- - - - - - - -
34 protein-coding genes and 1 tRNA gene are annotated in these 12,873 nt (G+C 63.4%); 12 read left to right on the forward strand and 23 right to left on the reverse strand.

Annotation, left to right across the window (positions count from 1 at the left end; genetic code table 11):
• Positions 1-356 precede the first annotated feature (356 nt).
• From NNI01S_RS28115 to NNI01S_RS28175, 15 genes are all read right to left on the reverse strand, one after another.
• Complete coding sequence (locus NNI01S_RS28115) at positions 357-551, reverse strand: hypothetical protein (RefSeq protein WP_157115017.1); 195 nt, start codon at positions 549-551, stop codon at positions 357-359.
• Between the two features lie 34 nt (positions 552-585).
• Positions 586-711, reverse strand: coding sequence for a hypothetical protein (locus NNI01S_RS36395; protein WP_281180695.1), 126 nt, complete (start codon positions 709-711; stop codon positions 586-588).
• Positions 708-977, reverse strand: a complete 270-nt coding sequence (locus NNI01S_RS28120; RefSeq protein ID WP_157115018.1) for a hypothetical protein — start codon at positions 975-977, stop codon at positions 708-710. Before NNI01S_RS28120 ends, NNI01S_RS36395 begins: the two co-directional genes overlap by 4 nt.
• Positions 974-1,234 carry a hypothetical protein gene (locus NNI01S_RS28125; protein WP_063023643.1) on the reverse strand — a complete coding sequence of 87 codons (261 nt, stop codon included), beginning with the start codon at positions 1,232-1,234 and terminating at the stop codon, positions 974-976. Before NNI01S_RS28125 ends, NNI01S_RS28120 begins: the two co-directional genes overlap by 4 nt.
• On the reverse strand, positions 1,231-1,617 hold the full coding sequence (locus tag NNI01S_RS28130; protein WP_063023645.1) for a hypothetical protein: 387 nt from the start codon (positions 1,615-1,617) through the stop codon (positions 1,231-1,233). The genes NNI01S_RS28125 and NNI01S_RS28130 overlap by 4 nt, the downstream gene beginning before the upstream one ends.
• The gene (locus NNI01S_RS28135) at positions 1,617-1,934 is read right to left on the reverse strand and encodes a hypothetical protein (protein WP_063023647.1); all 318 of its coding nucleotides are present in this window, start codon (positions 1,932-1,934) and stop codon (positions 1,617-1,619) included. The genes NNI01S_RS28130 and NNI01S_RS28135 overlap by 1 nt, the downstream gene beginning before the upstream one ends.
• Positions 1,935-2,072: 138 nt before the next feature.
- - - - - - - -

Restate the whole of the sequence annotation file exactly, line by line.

34 protein-coding genes and 1 tRNA gene are annotated in these 12,873 nt (G+C 63.4%); 12 read left to right on the forward strand and 23 right to left on the reverse strand.

Annotation, left to right across the window (positions count from 1 at the left end; genetic code table 11):
• Positions 1-356 precede the first annotated feature (356 nt).
• From NNI01S_RS28115 to NNI01S_RS28175, 15 genes are all read right to left on the reverse strand, one after another.
• Complete coding sequence (locus NNI01S_RS28115) at positions 357-551, reverse strand: hypothetical protein (RefSeq protein WP_157115017.1); 195 nt, start codon at positions 549-551, stop codon at positions 357-359.
• Between the two features lie 34 nt (positions 552-585).
• Positions 586-711, reverse strand: coding sequence for a hypothetical protein (locus NNI01S_RS36395; protein WP_281180695.1), 126 nt, complete (start codon positions 709-711; stop codon positions 586-588).
• Positions 708-977, reverse strand: a complete 270-nt coding sequence (locus NNI01S_RS28120; RefSeq protein ID WP_157115018.1) for a hypothetical protein — start codon at positions 975-977, stop codon at positions 708-710. Before NNI01S_RS28120 ends, NNI01S_RS36395 begins: the two co-directional genes overlap by 4 nt.
• Positions 974-1,234 carry a hypothetical protein gene (locus NNI01S_RS28125; protein WP_063023643.1) on the reverse strand — a complete coding sequence of 87 codons (261 nt, stop codon included), beginning with the start codon at positions 1,232-1,234 and terminating at the stop codon, positions 974-976. Before NNI01S_RS28125 ends, NNI01S_RS28120 begins: the two co-directional genes overlap by 4 nt.
• On the reverse strand, positions 1,231-1,617 hold the full coding sequence (locus tag NNI01S_RS28130; protein WP_063023645.1) for a hypothetical protein: 387 nt from the start codon (positions 1,615-1,617) through the stop codon (positions 1,231-1,233). The genes NNI01S_RS28125 and NNI01S_RS28130 overlap by 4 nt, the downstream gene beginning before the upstream one ends.
• The gene (locus NNI01S_RS28135) at positions 1,617-1,934 is read right to left on the reverse strand and encodes a hypothetical protein (protein WP_063023647.1); all 318 of its coding nucleotides are present in this window, start codon (positions 1,932-1,934) and stop codon (positions 1,617-1,619) included. The genes NNI01S_RS28130 and NNI01S_RS28135 overlap by 1 nt, the downstream gene beginning before the upstream one ends.
• Positions 1,935-2,072: 138 nt before the next feature.